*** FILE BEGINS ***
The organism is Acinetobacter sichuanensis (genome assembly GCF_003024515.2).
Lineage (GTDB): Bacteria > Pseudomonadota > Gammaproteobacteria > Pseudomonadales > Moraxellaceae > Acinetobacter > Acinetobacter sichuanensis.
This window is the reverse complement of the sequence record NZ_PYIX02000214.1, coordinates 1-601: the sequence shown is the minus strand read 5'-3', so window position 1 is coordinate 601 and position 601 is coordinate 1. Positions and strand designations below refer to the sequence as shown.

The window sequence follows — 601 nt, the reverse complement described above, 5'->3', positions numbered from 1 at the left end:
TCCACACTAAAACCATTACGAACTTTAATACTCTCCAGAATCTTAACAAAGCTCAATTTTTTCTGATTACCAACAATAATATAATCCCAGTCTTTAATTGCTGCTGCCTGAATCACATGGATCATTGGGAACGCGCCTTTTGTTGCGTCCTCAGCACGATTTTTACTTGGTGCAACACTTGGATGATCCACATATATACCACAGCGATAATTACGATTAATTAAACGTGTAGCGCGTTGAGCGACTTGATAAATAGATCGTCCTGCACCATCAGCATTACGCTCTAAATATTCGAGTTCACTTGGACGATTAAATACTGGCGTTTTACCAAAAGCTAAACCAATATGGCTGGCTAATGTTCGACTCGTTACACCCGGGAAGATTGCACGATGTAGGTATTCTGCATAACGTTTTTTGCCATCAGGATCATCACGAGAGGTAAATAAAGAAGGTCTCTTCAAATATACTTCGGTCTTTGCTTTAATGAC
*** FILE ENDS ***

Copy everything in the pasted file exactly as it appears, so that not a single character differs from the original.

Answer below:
The organism is Acinetobacter sichuanensis (genome assembly GCF_003024515.2).
Lineage (GTDB): Bacteria > Pseudomonadota > Gammaproteobacteria > Pseudomonadales > Moraxellaceae > Acinetobacter > Acinetobacter sichuanensis.
This window is the reverse complement of the sequence record NZ_PYIX02000214.1, coordinates 1-601: the sequence shown is the minus strand read 5'-3', so window position 1 is coordinate 601 and position 601 is coordinate 1. Positions and strand designations below refer to the sequence as shown.

The window sequence follows — 601 nt, the reverse complement described above, 5'->3', positions numbered from 1 at the left end:
TCCACACTAAAACCATTACGAACTTTAATACTCTCCAGAATCTTAACAAAGCTCAATTTTTTCTGATTACCAACAATAATATAATCCCAGTCTTTAATTGCTGCTGCCTGAATCACATGGATCATTGGGAACGCGCCTTTTGTTGCGTCCTCAGCACGATTTTTACTTGGTGCAACACTTGGATGATCCACATATATACCACAGCGATAATTACGATTAATTAAACGTGTAGCGCGTTGAGCGACTTGATAAATAGATCGTCCTGCACCATCAGCATTACGCTCTAAATATTCGAGTTCACTTGGACGATTAAATACTGGCGTTTTACCAAAAGCTAAACCAATATGGCTGGCTAATGTTCGACTCGTTACACCCGGGAAGATTGCACGATGTAGGTATTCTGCATAACGTTTTTTGCCATCAGGATCATCACGAGAGGTAAATAAAGAAGGTCTCTTCAAATATACTTCGGTCTTTGCTTTAATGAC